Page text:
President-elect Barack Obama has chosen former Senate Majority Leader Tom Daschle to lead his effort to design an overhaul of the nation’s health care system and guide it through Congress.

Obama emphasized the connection between restoring the nation’s dismal economy and making health coverage more affordable and accessible to Americans.

"If we want to overcome our economic challenges, we must also finally address our health care challenge. I can think of no one better suited to lead this effort," Obama said of Daschle.

Daschle’s selection as secretary of Health and Human Services has been known for some time, but Obama made it official in a news conference. He said Daschle also will oversee a new White House Office of Health Reform.

Daschle would be responsible for implementing the health care plan, as well as being the lead architect of that plan.

Daschle was a close adviser to Obama throughout the presidential campaign. He recently wrote a book on his proposals to improve health care, which Jeanne Lambrew, who will serve as deputy director of the White House office, helped write.

If confirmed, Daschle, 61, would oversee a department that is responsible for nearly $1 out of every $4 in federal government spending. He described fixing health care as one of the nation’s greatest domestic challenges.

"We have the most expensive health care system in the world, but are not the healthiest nation in the world," Daschle said.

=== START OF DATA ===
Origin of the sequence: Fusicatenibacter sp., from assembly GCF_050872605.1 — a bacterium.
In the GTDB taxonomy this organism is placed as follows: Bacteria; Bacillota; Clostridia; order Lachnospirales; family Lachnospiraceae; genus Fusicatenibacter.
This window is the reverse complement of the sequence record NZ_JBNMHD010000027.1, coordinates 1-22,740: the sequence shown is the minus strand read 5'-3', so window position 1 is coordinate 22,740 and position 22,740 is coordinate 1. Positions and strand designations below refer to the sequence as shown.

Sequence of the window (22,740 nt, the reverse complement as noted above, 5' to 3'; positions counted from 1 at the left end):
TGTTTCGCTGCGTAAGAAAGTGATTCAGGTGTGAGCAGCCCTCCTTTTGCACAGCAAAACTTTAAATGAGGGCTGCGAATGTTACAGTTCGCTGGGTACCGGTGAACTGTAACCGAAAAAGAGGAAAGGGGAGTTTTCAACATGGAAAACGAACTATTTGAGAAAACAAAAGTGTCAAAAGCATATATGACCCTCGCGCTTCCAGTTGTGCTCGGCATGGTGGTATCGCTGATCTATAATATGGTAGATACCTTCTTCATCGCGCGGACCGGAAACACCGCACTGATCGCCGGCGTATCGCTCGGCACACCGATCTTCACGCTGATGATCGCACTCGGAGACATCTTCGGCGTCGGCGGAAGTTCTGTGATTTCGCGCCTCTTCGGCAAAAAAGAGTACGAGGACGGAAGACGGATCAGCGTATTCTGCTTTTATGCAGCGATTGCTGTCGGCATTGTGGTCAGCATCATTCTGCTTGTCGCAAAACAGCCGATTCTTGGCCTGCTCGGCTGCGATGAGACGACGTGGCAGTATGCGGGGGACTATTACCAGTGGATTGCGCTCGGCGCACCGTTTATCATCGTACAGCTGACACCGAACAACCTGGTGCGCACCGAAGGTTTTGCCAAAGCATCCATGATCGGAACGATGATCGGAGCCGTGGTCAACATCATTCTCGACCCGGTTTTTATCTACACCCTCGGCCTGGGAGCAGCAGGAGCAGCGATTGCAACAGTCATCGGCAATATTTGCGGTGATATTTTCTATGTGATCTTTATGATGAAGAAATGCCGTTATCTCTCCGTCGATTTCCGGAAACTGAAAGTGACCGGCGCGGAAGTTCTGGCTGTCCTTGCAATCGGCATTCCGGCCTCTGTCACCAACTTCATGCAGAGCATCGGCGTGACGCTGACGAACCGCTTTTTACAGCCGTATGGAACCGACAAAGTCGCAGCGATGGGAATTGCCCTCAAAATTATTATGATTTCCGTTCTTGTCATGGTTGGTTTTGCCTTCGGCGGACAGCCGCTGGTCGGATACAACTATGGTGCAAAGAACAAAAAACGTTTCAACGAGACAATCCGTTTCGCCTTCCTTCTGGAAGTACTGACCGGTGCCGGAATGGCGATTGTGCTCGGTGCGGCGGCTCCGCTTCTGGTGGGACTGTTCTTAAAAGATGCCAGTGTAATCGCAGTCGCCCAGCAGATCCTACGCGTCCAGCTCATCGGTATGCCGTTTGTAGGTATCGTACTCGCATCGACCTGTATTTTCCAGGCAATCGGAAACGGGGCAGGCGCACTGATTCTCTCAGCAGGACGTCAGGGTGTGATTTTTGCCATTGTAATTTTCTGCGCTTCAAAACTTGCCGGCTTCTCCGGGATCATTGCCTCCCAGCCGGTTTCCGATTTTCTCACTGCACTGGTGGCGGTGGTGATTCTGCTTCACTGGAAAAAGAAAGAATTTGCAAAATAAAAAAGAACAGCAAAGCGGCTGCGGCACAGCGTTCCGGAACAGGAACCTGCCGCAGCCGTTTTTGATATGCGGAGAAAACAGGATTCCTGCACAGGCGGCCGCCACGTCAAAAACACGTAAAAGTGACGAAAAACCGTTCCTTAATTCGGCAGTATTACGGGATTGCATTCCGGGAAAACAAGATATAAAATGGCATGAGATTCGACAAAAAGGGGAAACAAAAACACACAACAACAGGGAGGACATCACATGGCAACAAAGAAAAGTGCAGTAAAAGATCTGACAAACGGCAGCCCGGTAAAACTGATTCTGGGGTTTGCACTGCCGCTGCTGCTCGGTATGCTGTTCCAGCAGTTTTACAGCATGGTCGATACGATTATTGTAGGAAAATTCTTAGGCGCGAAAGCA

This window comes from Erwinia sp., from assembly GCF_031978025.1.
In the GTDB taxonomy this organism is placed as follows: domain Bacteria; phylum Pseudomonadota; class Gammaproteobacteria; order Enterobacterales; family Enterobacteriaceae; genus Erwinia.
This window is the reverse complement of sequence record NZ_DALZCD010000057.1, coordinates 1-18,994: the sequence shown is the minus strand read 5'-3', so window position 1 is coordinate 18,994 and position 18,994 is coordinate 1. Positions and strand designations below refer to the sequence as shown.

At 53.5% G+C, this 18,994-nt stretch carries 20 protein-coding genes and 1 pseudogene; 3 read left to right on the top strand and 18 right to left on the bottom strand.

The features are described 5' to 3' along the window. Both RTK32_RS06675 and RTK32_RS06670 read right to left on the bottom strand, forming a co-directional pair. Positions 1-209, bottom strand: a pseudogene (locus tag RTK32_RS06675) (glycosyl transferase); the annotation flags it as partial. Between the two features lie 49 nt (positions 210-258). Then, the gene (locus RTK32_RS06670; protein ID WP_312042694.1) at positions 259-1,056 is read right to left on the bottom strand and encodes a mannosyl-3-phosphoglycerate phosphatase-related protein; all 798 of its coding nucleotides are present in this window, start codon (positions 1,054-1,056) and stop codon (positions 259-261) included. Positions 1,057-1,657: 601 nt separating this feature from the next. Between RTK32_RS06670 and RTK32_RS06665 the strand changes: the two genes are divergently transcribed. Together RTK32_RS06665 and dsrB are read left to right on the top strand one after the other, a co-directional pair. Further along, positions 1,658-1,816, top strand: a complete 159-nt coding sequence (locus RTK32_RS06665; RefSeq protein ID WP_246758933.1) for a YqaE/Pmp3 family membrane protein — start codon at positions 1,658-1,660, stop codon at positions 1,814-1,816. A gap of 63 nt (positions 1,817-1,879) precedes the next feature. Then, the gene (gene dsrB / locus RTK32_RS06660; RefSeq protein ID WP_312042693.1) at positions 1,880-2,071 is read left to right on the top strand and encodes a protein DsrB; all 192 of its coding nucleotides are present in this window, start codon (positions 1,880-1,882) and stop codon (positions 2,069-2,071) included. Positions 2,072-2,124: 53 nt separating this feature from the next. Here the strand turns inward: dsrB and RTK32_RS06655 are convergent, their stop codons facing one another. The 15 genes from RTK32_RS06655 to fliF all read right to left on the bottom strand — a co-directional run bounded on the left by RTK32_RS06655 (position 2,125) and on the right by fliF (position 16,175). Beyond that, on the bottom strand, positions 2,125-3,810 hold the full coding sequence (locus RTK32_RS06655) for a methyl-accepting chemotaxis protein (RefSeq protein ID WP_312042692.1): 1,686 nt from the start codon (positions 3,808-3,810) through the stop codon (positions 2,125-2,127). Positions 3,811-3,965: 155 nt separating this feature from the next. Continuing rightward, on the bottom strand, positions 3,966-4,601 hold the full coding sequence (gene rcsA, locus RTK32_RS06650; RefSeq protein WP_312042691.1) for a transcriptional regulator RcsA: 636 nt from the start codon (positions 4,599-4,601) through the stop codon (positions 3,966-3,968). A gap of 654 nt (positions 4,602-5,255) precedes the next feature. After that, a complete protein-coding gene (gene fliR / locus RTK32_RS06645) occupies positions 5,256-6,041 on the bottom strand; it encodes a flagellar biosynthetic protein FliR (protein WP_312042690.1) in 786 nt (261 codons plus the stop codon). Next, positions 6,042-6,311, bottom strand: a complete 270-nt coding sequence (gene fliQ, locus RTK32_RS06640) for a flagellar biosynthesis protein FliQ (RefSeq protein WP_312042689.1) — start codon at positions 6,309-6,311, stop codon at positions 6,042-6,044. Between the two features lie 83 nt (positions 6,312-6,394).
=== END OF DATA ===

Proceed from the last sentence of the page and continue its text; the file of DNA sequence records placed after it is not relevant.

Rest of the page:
HHS oversees an array of programs responsible for food and drug safety, health coverage for the elderly and the poor, medical research, early childhood education, and assistance for those who live in extreme poverty. Many view a new White House office on health issues as part of an effort demonstrating that health reform will be a top priority next year.

After losing re-election to the Senate in 2004, Daschle (D-SD), became a public policy adviser at the law and lobbying firm Alston & Bird, although he is not a registered lobbyist. He advised clients on issues including health care, financial services, and taxes and trade, according to the firm’s Web site. The firm itself has a client list heavy with health care interests.

Obama said Daschle not only has a keen interest in health issues but has the respect of lawmakers in Congress.

"A gifted manager, Tom is the original no-drama guy — known for speaking softly, but leading boldly," Obama said.

Obama described Lambrew as a nationally recognized expert on Medicare and Medicaid who helped lead efforts during the Clinton administration to create the State Children’s Health Insurance Program, which provides coverage to about 6 million children whose families make too much to qualify for Medicaid but not enough to afford private coverage.